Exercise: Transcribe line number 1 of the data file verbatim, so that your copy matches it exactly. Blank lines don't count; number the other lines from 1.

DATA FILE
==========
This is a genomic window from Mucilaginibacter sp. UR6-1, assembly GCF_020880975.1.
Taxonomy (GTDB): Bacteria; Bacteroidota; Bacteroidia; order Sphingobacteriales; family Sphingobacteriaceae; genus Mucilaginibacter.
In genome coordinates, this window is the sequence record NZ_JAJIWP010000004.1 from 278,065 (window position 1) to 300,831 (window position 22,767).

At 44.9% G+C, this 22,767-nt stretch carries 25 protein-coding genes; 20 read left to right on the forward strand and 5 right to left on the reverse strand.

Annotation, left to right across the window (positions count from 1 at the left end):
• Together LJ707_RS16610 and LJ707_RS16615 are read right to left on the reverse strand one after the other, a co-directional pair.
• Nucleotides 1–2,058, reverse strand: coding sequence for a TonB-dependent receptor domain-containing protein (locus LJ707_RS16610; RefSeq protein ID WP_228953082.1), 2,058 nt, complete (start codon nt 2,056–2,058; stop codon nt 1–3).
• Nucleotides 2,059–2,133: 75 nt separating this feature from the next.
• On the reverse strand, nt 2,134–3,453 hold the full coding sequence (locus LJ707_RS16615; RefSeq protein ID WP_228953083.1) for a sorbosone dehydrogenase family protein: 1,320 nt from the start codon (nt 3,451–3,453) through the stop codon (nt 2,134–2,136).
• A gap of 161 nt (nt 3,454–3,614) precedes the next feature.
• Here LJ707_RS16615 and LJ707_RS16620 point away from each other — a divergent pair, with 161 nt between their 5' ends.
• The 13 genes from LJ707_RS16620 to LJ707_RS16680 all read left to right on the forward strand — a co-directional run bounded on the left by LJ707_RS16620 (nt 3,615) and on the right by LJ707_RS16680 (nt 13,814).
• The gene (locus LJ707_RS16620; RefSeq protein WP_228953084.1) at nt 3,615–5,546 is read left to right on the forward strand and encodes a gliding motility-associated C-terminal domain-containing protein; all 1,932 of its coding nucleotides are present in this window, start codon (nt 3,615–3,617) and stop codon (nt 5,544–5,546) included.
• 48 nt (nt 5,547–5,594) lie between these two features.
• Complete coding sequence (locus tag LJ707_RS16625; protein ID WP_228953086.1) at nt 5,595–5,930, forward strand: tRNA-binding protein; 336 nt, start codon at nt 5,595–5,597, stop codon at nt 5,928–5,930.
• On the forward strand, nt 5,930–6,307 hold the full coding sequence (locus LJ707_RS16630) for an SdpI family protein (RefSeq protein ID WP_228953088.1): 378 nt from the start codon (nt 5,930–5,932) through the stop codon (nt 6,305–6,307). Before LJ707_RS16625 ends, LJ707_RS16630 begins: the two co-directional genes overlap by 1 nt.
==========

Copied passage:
This is a genomic window from Mucilaginibacter sp. UR6-1, assembly GCF_020880975.1.